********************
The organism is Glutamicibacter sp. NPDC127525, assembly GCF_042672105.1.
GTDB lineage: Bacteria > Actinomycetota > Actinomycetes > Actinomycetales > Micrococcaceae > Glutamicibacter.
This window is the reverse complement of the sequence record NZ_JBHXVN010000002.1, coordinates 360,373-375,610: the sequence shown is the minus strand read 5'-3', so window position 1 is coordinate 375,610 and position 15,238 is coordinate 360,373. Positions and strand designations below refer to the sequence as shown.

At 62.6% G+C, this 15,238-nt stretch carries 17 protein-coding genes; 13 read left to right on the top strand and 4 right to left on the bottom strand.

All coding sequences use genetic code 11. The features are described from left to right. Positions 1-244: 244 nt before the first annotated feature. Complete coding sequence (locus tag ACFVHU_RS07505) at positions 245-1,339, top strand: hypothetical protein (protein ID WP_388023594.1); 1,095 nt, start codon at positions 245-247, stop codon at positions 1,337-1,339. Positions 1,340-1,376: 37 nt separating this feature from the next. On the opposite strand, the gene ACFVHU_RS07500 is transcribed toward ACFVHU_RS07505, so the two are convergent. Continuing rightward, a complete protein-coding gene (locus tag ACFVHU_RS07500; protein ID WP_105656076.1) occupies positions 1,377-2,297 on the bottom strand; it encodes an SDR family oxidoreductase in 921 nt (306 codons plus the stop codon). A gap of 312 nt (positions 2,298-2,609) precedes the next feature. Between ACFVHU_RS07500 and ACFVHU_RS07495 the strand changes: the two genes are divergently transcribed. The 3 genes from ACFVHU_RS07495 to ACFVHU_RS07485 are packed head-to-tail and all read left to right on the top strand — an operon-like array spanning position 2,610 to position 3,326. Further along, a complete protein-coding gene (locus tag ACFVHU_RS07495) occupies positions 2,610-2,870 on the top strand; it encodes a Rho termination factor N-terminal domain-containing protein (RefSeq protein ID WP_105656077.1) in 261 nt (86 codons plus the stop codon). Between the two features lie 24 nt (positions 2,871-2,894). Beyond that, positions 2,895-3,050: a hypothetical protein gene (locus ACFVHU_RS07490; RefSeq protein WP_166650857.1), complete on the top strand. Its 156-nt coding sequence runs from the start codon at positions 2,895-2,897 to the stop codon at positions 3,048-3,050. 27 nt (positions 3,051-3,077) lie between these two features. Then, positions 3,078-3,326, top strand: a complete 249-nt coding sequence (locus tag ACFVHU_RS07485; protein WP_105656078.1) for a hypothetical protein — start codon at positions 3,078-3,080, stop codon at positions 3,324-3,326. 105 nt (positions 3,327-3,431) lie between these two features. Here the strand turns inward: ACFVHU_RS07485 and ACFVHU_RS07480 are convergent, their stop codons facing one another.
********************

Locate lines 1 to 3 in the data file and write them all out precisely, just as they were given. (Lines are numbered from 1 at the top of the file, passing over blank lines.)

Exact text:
The organism is Glutamicibacter sp. NPDC127525, assembly GCF_042672105.1.
GTDB lineage: Bacteria > Actinomycetota > Actinomycetes > Actinomycetales > Micrococcaceae > Glutamicibacter.
This window is the reverse complement of the sequence record NZ_JBHXVN010000002.1, coordinates 360,373-375,610: the sequence shown is the minus strand read 5'-3', so window position 1 is coordinate 375,610 and position 15,238 is coordinate 360,373. Positions and strand designations below refer to the sequence as shown.